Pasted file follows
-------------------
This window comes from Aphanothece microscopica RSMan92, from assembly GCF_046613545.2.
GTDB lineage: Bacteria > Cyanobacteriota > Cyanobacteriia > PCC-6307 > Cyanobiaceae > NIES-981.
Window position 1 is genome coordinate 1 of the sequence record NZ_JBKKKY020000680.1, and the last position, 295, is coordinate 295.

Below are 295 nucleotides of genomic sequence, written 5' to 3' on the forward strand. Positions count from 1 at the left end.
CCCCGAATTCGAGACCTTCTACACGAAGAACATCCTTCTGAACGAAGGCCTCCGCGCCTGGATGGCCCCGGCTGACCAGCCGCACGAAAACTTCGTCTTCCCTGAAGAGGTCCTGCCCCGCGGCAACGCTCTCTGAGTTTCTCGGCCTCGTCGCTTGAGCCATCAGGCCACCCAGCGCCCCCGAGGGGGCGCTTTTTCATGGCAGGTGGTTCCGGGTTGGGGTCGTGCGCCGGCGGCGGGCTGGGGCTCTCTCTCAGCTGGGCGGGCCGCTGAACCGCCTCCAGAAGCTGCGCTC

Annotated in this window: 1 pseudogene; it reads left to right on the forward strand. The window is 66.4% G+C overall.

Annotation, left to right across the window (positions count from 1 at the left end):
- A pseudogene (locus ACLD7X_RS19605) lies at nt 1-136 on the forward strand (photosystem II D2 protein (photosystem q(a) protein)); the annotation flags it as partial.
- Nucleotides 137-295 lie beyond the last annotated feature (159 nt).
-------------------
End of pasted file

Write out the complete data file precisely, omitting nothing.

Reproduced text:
This window comes from Aphanothece microscopica RSMan92, from assembly GCF_046613545.2.
GTDB lineage: Bacteria > Cyanobacteriota > Cyanobacteriia > PCC-6307 > Cyanobiaceae > NIES-981.
Window position 1 is genome coordinate 1 of the sequence record NZ_JBKKKY020000680.1, and the last position, 295, is coordinate 295.

Below are 295 nucleotides of genomic sequence, written 5' to 3' on the forward strand. Positions count from 1 at the left end.
CCCCGAATTCGAGACCTTCTACACGAAGAACATCCTTCTGAACGAAGGCCTCCGCGCCTGGATGGCCCCGGCTGACCAGCCGCACGAAAACTTCGTCTTCCCTGAAGAGGTCCTGCCCCGCGGCAACGCTCTCTGAGTTTCTCGGCCTCGTCGCTTGAGCCATCAGGCCACCCAGCGCCCCCGAGGGGGCGCTTTTTCATGGCAGGTGGTTCCGGGTTGGGGTCGTGCGCCGGCGGCGGGCTGGGGCTCTCTCTCAGCTGGGCGGGCCGCTGAACCGCCTCCAGAAGCTGCGCTC

Annotated in this window: 1 pseudogene; it reads left to right on the forward strand. The window is 66.4% G+C overall.

Annotation, left to right across the window (positions count from 1 at the left end):
- A pseudogene (locus ACLD7X_RS19605) lies at nt 1-136 on the forward strand (photosystem II D2 protein (photosystem q(a) protein)); the annotation flags it as partial.
- Nucleotides 137-295 lie beyond the last annotated feature (159 nt).